A dietician at the University College Hospital (UCH), Ibadan, Mrs Iyabode Alabi, has advised Nigerians to consume more water as against soft drinks and processed fruit juice.
Alabi, the head of Department of Dietetics, told newsmen Ibadan that “many Nigerians consume more soft drinks because we attend social parties a lot.”
She further said: “Water transports nutrients from the body into the cell and allows free bowel movement.”
“Soft drinks do not contain any other useful nutrients to the body, their sugar content is high and also contain high caffeine.
“Caffeine is a stimulant which increases the body’s nervous activities, so it is not good especially if you are hypertensive or have stomach ulcers.”
Banditry Displaces 151, 380 People In Two Years In Niger
At least over 151, 380 people, mostly peasant farmers, were displaced by the activities of bandits in the last two years in Niger State, the state government has said.
The Secretary to the State Government, Ahmed Matane, who addressed a press conference in Minna said the state’s emergency agency compiled the figure.
However, Mr Matane said the figure could be higher as many displaced persons who took refuge with their relatives could not be captured in the displaced persons register.
He said although the state has two official permanent internally displaced persons camps, most of those registered were at temporary camps opened following incidents of attacks.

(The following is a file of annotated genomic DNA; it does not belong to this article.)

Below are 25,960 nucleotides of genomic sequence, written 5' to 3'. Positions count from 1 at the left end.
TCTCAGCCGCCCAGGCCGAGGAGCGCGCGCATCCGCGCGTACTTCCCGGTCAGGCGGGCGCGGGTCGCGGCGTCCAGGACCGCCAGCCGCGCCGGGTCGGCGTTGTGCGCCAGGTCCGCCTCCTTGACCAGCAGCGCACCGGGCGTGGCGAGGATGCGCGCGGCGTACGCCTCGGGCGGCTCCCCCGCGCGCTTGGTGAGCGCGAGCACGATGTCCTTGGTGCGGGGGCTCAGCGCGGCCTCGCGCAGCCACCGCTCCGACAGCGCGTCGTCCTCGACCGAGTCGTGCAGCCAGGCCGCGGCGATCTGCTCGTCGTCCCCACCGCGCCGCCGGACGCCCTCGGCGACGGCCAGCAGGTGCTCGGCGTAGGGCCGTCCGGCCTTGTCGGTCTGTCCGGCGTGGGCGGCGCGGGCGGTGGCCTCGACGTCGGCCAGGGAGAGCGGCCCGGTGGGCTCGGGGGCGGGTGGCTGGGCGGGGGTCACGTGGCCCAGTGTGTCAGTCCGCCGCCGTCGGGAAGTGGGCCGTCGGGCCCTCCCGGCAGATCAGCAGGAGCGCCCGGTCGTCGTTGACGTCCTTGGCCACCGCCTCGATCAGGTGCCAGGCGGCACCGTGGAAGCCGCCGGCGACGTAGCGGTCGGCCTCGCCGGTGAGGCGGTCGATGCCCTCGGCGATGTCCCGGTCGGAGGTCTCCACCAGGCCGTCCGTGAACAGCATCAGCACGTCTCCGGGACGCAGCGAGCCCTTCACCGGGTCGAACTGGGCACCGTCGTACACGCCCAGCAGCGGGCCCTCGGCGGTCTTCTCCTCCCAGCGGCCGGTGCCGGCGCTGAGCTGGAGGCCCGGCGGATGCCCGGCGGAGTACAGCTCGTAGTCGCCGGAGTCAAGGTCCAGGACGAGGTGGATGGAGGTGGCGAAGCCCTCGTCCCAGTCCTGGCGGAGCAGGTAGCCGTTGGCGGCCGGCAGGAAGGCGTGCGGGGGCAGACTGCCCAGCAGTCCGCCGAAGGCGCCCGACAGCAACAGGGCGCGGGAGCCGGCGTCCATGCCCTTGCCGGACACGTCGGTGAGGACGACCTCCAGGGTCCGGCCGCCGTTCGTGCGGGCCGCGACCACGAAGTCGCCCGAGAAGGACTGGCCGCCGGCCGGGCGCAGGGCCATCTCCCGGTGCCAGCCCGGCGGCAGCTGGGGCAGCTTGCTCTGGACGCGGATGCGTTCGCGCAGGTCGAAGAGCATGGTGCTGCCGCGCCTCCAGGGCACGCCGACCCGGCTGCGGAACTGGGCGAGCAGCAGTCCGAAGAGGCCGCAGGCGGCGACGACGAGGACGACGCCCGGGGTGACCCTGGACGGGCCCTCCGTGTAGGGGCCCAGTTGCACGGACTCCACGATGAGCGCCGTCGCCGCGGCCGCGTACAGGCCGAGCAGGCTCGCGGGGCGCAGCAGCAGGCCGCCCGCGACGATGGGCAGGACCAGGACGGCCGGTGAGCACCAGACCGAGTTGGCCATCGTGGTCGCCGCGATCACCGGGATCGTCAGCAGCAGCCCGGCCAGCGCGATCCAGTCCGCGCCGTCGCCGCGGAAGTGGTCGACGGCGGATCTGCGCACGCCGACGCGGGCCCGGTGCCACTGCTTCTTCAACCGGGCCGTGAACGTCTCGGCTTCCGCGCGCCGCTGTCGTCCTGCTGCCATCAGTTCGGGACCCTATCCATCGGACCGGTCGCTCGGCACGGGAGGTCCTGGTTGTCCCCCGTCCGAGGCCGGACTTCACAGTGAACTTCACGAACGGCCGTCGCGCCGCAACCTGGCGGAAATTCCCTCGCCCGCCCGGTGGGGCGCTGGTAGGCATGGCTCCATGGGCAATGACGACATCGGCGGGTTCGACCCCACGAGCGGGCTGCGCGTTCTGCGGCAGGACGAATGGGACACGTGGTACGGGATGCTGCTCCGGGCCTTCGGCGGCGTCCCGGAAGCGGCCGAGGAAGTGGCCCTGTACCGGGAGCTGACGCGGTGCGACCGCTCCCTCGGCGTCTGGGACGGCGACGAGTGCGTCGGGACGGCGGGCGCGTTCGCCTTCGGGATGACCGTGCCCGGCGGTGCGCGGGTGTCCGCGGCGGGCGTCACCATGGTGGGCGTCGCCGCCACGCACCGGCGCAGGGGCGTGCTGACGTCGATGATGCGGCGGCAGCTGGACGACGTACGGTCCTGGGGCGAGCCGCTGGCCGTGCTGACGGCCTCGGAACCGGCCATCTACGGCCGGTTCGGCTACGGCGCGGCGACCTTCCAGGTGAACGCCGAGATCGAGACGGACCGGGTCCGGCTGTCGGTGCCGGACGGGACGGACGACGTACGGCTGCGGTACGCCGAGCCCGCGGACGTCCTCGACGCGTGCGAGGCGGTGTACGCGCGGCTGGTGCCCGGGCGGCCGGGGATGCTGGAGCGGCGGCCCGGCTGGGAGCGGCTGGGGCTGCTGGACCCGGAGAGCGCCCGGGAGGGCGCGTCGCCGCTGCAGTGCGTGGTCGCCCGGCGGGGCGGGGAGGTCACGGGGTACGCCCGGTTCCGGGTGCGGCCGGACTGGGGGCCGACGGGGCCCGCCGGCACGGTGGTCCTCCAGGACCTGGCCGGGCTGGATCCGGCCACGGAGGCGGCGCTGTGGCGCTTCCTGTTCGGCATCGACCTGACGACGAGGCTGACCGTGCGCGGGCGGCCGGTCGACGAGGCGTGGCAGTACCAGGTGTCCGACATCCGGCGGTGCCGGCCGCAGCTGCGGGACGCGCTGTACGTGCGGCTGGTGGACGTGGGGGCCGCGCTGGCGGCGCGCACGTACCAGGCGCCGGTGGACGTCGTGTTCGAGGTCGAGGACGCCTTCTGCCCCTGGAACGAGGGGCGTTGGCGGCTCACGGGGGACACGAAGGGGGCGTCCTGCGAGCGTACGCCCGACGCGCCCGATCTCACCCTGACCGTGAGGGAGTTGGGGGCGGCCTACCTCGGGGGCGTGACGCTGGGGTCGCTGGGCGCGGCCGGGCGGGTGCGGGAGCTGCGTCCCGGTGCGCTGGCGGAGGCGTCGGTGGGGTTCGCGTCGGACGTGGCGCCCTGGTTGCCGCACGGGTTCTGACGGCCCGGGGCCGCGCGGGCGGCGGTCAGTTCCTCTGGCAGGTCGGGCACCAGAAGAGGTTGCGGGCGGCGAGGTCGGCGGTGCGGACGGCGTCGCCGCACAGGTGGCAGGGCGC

Matane said the displaced persons were registered in 13 local government areas of the state, with Rafi council area neighbouring Zamfara and Kaduna topping the chart with 28,987 displaced persons.
In Shiroro Local Government Area, 27,678 persons were displaced in the last two years, while in Munya 19, 712 persons were displaced.
There were 11,678 in Paikoro, 22,754 in Mariga and were displaced 8,913 in Kontagora.
Matane said the state has spent over N300 million on the displaced persons within the period, while individual donors and the Federal Ministry of Humanitarian Affairs also expended millions of naira in support.
Subsidy: ‘N5,000 Palliative Huge Disgrace’
The Archbishop of the Enugu ecclesiastical province, Church of Nigeria, Anglican Communion, Most Rev. Dr. Emmanuel Chukwuma has asked the Federal Government to jettison the idea of paying N5,000 palliative to 40 million Nigerians.